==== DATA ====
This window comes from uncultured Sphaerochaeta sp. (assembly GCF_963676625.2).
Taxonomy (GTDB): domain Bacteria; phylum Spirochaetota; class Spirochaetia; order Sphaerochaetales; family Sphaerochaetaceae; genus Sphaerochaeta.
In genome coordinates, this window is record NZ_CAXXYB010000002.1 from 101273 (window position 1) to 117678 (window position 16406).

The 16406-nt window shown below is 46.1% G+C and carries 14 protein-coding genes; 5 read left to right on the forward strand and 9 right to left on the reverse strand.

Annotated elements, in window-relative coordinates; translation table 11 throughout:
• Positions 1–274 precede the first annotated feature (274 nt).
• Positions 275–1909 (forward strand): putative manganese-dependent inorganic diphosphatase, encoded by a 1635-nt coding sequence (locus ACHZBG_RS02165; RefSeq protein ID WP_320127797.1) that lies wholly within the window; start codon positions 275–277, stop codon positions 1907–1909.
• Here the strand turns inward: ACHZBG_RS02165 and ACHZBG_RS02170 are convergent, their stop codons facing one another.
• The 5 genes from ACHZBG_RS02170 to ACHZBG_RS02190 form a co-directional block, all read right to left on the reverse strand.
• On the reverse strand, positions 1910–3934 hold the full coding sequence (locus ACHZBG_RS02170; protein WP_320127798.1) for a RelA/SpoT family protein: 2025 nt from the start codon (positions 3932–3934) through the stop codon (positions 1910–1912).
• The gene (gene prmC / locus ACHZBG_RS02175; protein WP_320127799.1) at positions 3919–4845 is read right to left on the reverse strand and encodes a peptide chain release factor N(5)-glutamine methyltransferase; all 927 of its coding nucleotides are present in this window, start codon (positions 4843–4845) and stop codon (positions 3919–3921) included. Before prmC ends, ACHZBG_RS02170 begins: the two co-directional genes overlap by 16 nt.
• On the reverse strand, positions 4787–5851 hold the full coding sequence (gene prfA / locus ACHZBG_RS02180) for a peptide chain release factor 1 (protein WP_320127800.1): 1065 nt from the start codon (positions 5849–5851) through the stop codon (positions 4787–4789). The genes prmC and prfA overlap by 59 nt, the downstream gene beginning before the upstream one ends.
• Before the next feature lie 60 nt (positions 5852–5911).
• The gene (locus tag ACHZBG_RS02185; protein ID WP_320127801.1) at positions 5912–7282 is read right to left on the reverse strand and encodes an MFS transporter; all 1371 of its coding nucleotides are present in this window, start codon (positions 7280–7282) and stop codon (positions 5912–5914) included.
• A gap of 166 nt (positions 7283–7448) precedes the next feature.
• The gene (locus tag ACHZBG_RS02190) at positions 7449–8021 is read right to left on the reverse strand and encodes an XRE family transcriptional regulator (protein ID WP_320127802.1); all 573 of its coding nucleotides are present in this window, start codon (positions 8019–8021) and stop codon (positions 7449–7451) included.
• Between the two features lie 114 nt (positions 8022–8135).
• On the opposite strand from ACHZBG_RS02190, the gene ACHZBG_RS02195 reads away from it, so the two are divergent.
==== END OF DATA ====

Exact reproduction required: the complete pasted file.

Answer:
This window comes from uncultured Sphaerochaeta sp. (assembly GCF_963676625.2).
Taxonomy (GTDB): domain Bacteria; phylum Spirochaetota; class Spirochaetia; order Sphaerochaetales; family Sphaerochaetaceae; genus Sphaerochaeta.
In genome coordinates, this window is record NZ_CAXXYB010000002.1 from 101273 (window position 1) to 117678 (window position 16406).

The 16406-nt window shown below is 46.1% G+C and carries 14 protein-coding genes; 5 read left to right on the forward strand and 9 right to left on the reverse strand.

Annotated elements, in window-relative coordinates; translation table 11 throughout:
• Positions 1–274 precede the first annotated feature (274 nt).
• Positions 275–1909 (forward strand): putative manganese-dependent inorganic diphosphatase, encoded by a 1635-nt coding sequence (locus ACHZBG_RS02165; RefSeq protein ID WP_320127797.1) that lies wholly within the window; start codon positions 275–277, stop codon positions 1907–1909.
• Here the strand turns inward: ACHZBG_RS02165 and ACHZBG_RS02170 are convergent, their stop codons facing one another.
• The 5 genes from ACHZBG_RS02170 to ACHZBG_RS02190 form a co-directional block, all read right to left on the reverse strand.
• On the reverse strand, positions 1910–3934 hold the full coding sequence (locus ACHZBG_RS02170; protein WP_320127798.1) for a RelA/SpoT family protein: 2025 nt from the start codon (positions 3932–3934) through the stop codon (positions 1910–1912).
• The gene (gene prmC / locus ACHZBG_RS02175; protein WP_320127799.1) at positions 3919–4845 is read right to left on the reverse strand and encodes a peptide chain release factor N(5)-glutamine methyltransferase; all 927 of its coding nucleotides are present in this window, start codon (positions 4843–4845) and stop codon (positions 3919–3921) included. Before prmC ends, ACHZBG_RS02170 begins: the two co-directional genes overlap by 16 nt.
• On the reverse strand, positions 4787–5851 hold the full coding sequence (gene prfA / locus ACHZBG_RS02180) for a peptide chain release factor 1 (protein WP_320127800.1): 1065 nt from the start codon (positions 5849–5851) through the stop codon (positions 4787–4789). The genes prmC and prfA overlap by 59 nt, the downstream gene beginning before the upstream one ends.
• Before the next feature lie 60 nt (positions 5852–5911).
• The gene (locus tag ACHZBG_RS02185; protein ID WP_320127801.1) at positions 5912–7282 is read right to left on the reverse strand and encodes an MFS transporter; all 1371 of its coding nucleotides are present in this window, start codon (positions 7280–7282) and stop codon (positions 5912–5914) included.
• A gap of 166 nt (positions 7283–7448) precedes the next feature.
• The gene (locus tag ACHZBG_RS02190) at positions 7449–8021 is read right to left on the reverse strand and encodes an XRE family transcriptional regulator (protein ID WP_320127802.1); all 573 of its coding nucleotides are present in this window, start codon (positions 8019–8021) and stop codon (positions 7449–7451) included.
• Between the two features lie 114 nt (positions 8022–8135).
• On the opposite strand from ACHZBG_RS02190, the gene ACHZBG_RS02195 reads away from it, so the two are divergent.